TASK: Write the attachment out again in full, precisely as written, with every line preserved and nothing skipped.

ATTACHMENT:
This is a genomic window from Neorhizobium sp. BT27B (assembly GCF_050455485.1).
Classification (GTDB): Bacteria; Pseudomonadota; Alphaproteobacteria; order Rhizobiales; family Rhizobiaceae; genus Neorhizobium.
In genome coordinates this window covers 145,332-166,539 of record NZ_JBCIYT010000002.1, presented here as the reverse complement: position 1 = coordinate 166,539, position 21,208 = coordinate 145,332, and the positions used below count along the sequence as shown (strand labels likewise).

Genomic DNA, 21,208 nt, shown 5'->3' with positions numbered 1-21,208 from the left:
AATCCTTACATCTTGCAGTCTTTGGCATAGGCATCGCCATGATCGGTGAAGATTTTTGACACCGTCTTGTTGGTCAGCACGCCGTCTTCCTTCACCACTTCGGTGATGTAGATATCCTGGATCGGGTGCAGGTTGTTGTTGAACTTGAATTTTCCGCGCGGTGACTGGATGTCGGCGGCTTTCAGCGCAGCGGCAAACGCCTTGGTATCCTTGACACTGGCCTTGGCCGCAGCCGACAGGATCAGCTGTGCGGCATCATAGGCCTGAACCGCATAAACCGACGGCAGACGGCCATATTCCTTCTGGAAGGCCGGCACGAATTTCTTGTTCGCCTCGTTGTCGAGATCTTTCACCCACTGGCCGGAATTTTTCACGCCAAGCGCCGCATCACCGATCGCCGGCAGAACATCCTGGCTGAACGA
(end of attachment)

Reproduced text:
This is a genomic window from Neorhizobium sp. BT27B (assembly GCF_050455485.1).
Classification (GTDB): Bacteria; Pseudomonadota; Alphaproteobacteria; order Rhizobiales; family Rhizobiaceae; genus Neorhizobium.
In genome coordinates this window covers 145,332-166,539 of record NZ_JBCIYT010000002.1, presented here as the reverse complement: position 1 = coordinate 166,539, position 21,208 = coordinate 145,332, and the positions used below count along the sequence as shown (strand labels likewise).

Genomic DNA, 21,208 nt, shown 5'->3' with positions numbered 1-21,208 from the left:
AATCCTTACATCTTGCAGTCTTTGGCATAGGCATCGCCATGATCGGTGAAGATTTTTGACACCGTCTTGTTGGTCAGCACGCCGTCTTCCTTCACCACTTCGGTGATGTAGATATCCTGGATCGGGTGCAGGTTGTTGTTGAACTTGAATTTTCCGCGCGGTGACTGGATGTCGGCGGCTTTCAGCGCAGCGGCAAACGCCTTGGTATCCTTGACACTGGCCTTGGCCGCAGCCGACAGGATCAGCTGTGCGGCATCATAGGCCTGAACCGCATAAACCGACGGCAGACGGCCATATTCCTTCTGGAAGGCCGGCACGAATTTCTTGTTCGCCTCGTTGTCGAGATCTTTCACCCACTGGCCGGAATTTTTCACGCCAAGCGCCGCATCACCGATCGCCGGCAGAACATCCTGGCTGAACGA